Order:
  1.  70
    Probabilistic Opinion Pooling with Imprecise Probabilities.Rush T. Stewart & Ignacio Ojea Quintana - 2018 - Journal of Philosophical Logic 47 (1):17-45.
    The question of how the probabilistic opinions of different individuals should be aggregated to form a group opinion is controversial. But one assumption seems to be pretty much common ground: for a group of Bayesians, the representation of group opinion should itself be a unique probability distribution, 410–414, [45]; Bordley Management Science, 28, 1137–1148, [5]; Genest et al. The Annals of Statistics, 487–501, [21]; Genest and Zidek Statistical Science, 114–135, [23]; Mongin Journal of Economic Theory, 66, 313–351, [46]; Clemen and (...)
    Direct download (4 more)  
     
    Export citation  
     
    Bookmark   6 citations  
  2.  36
    Learning and Pooling, Pooling and Learning.Rush T. Stewart & Ignacio Ojea Quintana - 2018 - Erkenntnis 83 (3):1-21.
    We explore which types of probabilistic updating commute with convex IP pooling. Positive results are stated for Bayesian conditionalization, imaging, and a certain parameterization of Jeffrey conditioning. This last observation is obtained with the help of a slight generalization of a characterization of externally Bayesian pooling operators due to Wagner :336–345, 2009). These results strengthen the case that pooling should go by imprecise probabilities since no precise pooling method is as versatile.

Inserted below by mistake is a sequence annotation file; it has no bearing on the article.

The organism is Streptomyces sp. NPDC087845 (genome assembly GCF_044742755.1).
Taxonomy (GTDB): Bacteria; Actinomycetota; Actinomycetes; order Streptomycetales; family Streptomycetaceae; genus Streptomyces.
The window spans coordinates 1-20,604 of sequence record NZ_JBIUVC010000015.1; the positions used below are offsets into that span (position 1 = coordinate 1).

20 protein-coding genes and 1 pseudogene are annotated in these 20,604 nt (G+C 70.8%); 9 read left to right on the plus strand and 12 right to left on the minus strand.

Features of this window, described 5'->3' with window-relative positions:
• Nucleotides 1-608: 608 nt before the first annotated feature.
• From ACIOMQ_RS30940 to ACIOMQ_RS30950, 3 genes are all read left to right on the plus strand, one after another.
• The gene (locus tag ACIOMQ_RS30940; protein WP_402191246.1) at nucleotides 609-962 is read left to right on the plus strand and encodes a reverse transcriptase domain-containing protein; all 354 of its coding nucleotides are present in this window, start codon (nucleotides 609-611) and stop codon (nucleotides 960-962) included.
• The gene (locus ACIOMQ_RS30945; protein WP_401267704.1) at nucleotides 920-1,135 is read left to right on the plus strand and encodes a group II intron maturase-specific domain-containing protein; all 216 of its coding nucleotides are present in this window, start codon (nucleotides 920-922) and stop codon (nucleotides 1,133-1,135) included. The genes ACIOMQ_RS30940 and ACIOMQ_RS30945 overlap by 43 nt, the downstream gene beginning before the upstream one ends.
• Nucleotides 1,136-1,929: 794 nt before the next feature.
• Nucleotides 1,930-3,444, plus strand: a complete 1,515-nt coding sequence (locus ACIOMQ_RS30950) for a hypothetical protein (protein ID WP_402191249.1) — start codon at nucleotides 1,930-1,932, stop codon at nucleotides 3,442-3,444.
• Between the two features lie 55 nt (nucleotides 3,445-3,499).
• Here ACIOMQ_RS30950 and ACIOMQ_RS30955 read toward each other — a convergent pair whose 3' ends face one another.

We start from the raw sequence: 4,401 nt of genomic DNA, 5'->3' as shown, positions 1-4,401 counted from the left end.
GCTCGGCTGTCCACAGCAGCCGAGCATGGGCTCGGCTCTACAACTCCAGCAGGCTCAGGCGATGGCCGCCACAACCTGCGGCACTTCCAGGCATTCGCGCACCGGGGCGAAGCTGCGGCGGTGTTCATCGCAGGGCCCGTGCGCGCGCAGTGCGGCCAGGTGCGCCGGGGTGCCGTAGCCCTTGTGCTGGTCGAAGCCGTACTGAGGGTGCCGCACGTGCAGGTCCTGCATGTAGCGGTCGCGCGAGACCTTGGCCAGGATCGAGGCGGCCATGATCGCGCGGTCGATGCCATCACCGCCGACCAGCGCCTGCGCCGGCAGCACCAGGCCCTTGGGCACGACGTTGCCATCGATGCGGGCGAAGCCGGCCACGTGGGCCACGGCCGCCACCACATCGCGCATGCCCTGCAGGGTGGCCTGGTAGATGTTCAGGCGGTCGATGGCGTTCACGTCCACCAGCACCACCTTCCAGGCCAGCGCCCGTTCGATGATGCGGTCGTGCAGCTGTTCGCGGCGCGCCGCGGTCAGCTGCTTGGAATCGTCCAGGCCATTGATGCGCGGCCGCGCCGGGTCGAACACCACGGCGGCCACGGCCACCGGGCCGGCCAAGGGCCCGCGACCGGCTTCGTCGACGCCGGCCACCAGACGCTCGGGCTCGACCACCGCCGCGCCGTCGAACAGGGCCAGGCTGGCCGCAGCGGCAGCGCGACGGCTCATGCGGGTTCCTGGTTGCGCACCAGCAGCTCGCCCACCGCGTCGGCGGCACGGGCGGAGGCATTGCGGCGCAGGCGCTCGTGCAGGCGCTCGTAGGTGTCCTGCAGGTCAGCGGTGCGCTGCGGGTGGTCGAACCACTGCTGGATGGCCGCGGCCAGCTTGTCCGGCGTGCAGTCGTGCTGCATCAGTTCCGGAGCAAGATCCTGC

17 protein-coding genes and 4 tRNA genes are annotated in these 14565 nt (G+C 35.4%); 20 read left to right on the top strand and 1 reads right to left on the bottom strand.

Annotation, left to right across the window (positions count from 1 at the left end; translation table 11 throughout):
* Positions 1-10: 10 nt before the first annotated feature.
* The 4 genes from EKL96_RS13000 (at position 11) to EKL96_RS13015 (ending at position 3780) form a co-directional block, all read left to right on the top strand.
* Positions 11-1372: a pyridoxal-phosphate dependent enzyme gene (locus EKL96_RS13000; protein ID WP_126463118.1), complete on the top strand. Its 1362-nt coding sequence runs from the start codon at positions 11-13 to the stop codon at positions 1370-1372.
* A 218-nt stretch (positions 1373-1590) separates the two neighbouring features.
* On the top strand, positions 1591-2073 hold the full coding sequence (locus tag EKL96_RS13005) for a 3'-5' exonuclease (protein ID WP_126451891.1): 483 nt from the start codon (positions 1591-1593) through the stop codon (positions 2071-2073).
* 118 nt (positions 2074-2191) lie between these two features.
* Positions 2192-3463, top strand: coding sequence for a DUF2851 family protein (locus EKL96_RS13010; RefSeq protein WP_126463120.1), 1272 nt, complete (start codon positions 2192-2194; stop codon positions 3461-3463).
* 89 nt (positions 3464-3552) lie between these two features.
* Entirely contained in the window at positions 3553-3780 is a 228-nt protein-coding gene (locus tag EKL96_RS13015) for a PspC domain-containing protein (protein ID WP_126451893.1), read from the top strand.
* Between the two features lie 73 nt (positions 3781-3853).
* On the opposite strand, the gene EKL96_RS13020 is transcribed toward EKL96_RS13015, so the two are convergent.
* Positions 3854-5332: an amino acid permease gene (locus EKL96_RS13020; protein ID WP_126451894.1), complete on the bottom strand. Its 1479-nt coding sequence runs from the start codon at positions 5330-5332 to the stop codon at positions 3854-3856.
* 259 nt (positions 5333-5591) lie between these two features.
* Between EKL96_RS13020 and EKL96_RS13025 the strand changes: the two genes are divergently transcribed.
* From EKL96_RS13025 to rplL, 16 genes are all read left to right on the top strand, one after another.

Direct download (4 more)  
     
    Export citation  
     
    Bookmark   1 citation  
  3.  19
    On Semantic Gamification.Ignacio Ojea Quintana - 2017 - In S. Ghosh & S. Prasad (eds.), Logic and its Applications, Lecture Notes in Computer Science 10119. Springer.
    The purpose of this essay is to study the extent in which the semantics for different logical systems can be represented game theoretically. I will begin by considering different definitions of what it means to gamify a semantics, and show completeness and limitative results. In particular, I will argue that under a proper definition of gamification, all finitely algebraizable logics can be gamified, as well as some infinitely algebraizable ones (like Łukasiewicz) and some non-algebraizable (like intuitionistic and van Fraassen supervaluation (...)
    Direct download  
     
    Export citation  
     
    Bookmark